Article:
Wednesday 31 October 2018

Nikon Coolpix P1000 Review

Nikon Coolpix P1000 Road Test
October Birding 2018
Various Locations/Lower Mainland

What better place to try out the Nikon Coolpix P1000 24mm-3000mm super zoom than Piper Spit. There is nowhere else in Metro Vancouver except perhaps Reifel Migratory Bird Sanctuary where birds can be approached so closely. 
The day of my visit the weather was perfect, there were birds galore and the afternoon sun provided plenty of shutter speed to really test out the capabilities of the P1000. At this point I hadn't read the online guide so I was using the Birding Mode. Normally I use my iPhone for scenics but this time I used the wide angle end of the zoom of the camera. Unlike the P900 the P1000 comes with a lens hood which shields the sun. I strongly suggest adding a UV filter so the precious front element is protected at all times.
I began shooting an overall scene at 24mm.
 All shots are handheld although when I shoot video I plan to use a hefty tripod 

 In the foreground were a small flock of Long-billed Dowitchers, they are often found at Piper Spit. Other species can include grebes, ducks, herons and hawks. Depending on the time of year the trails around the lake can turn up almost anything including an elusive Bobcat or two. During the summer I photographed a Cassin's Vireo and recently American Dippers have returned to feast on salmon eggs in the Brunette River. A few years ago during the Christmas bird count a flock of White-winged Crossbills drew birders and photographers from far and wide.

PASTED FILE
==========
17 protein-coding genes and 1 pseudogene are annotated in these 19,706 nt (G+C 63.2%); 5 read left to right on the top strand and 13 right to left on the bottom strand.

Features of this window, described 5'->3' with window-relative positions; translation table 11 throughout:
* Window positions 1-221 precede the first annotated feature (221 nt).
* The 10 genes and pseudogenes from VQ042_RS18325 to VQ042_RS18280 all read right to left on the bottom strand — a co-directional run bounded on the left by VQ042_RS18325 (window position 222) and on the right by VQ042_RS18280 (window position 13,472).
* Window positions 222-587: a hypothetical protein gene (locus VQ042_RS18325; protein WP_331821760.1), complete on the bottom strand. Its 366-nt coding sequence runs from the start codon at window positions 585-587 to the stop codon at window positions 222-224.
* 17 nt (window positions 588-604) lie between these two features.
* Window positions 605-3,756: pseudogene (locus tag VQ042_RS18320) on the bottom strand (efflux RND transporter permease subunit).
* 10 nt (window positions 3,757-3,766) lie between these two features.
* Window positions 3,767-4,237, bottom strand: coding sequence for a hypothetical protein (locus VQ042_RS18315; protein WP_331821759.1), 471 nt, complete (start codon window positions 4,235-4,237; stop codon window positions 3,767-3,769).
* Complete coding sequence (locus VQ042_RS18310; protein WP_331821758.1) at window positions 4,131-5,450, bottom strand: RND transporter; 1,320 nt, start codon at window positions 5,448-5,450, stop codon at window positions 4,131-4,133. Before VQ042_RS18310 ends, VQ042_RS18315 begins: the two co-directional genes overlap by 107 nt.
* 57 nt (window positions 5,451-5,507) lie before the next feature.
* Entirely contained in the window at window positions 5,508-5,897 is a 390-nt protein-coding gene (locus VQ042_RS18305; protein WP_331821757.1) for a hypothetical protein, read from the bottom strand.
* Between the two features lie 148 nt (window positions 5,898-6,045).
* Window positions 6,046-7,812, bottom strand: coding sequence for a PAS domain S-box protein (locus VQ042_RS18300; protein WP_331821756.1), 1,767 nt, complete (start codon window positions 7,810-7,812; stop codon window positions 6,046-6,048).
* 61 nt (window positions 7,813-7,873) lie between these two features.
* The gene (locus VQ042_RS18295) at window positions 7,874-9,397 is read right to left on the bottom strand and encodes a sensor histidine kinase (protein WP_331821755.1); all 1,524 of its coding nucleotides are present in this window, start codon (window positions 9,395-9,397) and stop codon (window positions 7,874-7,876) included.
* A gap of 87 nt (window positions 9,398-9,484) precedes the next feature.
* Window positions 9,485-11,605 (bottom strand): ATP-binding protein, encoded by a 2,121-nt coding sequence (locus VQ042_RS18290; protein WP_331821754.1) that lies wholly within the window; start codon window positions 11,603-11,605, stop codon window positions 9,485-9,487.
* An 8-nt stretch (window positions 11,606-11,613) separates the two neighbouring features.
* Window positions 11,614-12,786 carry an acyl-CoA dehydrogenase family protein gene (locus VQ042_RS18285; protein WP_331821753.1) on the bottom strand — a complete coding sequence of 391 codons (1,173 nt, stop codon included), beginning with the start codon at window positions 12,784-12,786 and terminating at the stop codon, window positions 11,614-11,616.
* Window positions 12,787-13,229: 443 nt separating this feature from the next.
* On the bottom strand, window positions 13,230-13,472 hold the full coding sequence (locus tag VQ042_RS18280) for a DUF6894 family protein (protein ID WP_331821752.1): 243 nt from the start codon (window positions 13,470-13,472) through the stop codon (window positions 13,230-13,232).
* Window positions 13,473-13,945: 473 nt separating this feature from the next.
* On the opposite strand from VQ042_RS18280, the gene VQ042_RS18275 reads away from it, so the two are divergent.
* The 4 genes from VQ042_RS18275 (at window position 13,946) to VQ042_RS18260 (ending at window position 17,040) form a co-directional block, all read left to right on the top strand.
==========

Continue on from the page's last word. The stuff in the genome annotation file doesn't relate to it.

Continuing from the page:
Long-billed Dowitchers

 I quite like the painterly feel of this image.
It works for me aesthetically and that's all I can really ask.

Long-billed Dowitcher

Recently a pair of Rusty Blackbirds put on a show at the spit, a 
 treat for everyone who went down to see them. Someone had the bright idea of putting out bird seed and bread crumbs, the birds loved it.
Rusty Blackbird
More on the plight of the Rusty Blackbird at the bottom of the page.

Back to the P1000. I really bought it to shoot 4k video but I am having so much fun shooting stills I have decided to post a few more images. Strangely on both the P900 and P1000 the video files are much better and cleaner at all focal lengths, all the more reason I am stoked about getting the P1000 on a big solid tripod and seeing what it can produce at the 2000mm-3000mm range.

Next up were some of the ducks (some would say sitting ducks) many of which are now coming into their winter splendour. These images show how well the P1000 reproduces when little or no cropping is applied. Even with the stated 128x zoom it's still best to approach as close as possible.